Humanism's Proud Week
But Ulster's cold house
It was a proud week for Humanism in Ireland”. Ivana Bacik, who spoke these words in the Irish Senate on Thursday 10th November, was referring in part to the fact that, for the first time, a humanist element was included in the presidential inauguration.
In keeping with his own beliefs, Michael D Higgins had asked for a humanist ‘reflection’ along with the main faith groups. At the ceremony on Friday 11th November, Susie Kennedy (see posting below) said that the Humanist Association was honoured and delighted to take part, adding: “this presidency, we believe, will continue to promote inclusiveness, equality and diversity where people of all backgrounds with an ethical outlook can play an equal role in forming a fair society”.
The other cause of humanist pride last week was the unopposed Labour Bill that Ivan Bacik was moving which would enable members of the HAI to perform legal civil marriages. This right already exists in Scotland but not yet in Northern Ireland or England and Wales.
These developments are partly the outcome of a dialogue process announced in 2007 by the then Taoiseach Bertie Ahern between the government and churches, philosophical and non-confessional organisations. The HAI has been involved in annual meetings with government ministers, at which it raises issues of concern, such as the lack of choice in education and respect for non-religious people in religious-run hospitals.
The changes are also a reflection of the growing diversity within Irish society in which non-believers now form the largest single group after Catholics. In his inspirational inauguration speech, Michael D Higgins promised a presidency of transformation which would encourage a profoundly ethical society and an active, inclusive citizenship.
The contrast with Northern Ireland is stark. Politically, two tribal parties dominate the local landscape and seek to impose their exclusive visions on the rest of the community. The two moderate parties are rapidly shrinking under pressure from the extremes. Individuals or groups who do not belong to either camp are ignored or marginalised.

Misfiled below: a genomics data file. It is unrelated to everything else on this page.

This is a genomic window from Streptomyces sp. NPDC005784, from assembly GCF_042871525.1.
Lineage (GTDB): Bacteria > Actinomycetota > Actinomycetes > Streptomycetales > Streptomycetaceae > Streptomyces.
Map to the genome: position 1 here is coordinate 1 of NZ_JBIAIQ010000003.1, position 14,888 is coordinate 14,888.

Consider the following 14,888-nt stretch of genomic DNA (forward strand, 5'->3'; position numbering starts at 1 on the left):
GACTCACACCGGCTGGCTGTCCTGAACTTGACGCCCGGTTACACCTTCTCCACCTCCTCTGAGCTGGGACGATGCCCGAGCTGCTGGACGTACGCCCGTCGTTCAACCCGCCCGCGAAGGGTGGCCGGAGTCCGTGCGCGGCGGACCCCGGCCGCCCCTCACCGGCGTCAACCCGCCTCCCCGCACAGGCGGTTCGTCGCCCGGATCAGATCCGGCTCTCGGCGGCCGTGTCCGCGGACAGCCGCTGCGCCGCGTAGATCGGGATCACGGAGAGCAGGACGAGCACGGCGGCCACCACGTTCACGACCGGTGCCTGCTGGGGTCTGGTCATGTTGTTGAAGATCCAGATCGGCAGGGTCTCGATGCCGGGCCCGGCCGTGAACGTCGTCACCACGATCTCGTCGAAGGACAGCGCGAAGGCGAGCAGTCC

In ethical matters, a narrow religiosity prevails. So, for example, whenever greater freedom and equality for the non-religious are proposed, we are constantly told that Ulster is a Christian society, which seems to imply that Christians have a right to impose their values on non-Christians whether they want them or not. This exclusive attitude simply fails to show respect for diversity and choice. It does not cherish all the people equally.
The non-religious are also a growing presence in Ulster society – 14% according to the last census. Yet for us the province remains a cold house. We are largely sidelined and disregarded. We are not consulted by our local MLAs on anything. Humanism is not on the RE Syllabus as it is in the rest of the UK and the Irish Republic.
Some leading politicians in Britain have declared their non-belief and all three main parties now have Humanist groups attached to them. So there is a good chance that in the near future Britain could have an atheist or agnostic Minister, just as Ireland now has an agnostic President. We know that some MLAs are non-believers because some party spokesmen have told us as much, but at the moment they remain firmly in the closet.
Atheism is one of the last taboos, and Northern Ireland is similar to America in this respect. Remember that George Bush Senior said atheists shouldn't be considered as citizens because America is one nation under God. It's such a shame because 200 years ago both Ulster and America were dominated by radical, progressive and sceptical voices, such as the Founding Fathers and the United Irishmen.
The project of the latter was to substitute for Protestant, Catholic and Dissenter the common name of Irishman in a free, inclusive and tolerant society. Sadly, we allowed the lethal cocktail of sectarian religion and ethnic nationalism to poison and destroy these laudable ideals.
In his speech, Michael D Higgins outlined his dream and his vision for all the people of Ireland and said he wanted to open a new chapter which would require a transition in Ireland’s political thinking, its view of the world, its institutions and, most difficult of all, in its consciousness. To this end, he would seek to create a presidency of ideas, recognising and open to new paradigms of thought and action.
If people in the province are also to achieve a similar transition, then there must be more public space given to those with independent minds who challenge the existing templates and seek a new paradigm beyond Orange and Green which is both open and inclusive and which creates a Northern Ireland of which we can all be proud.
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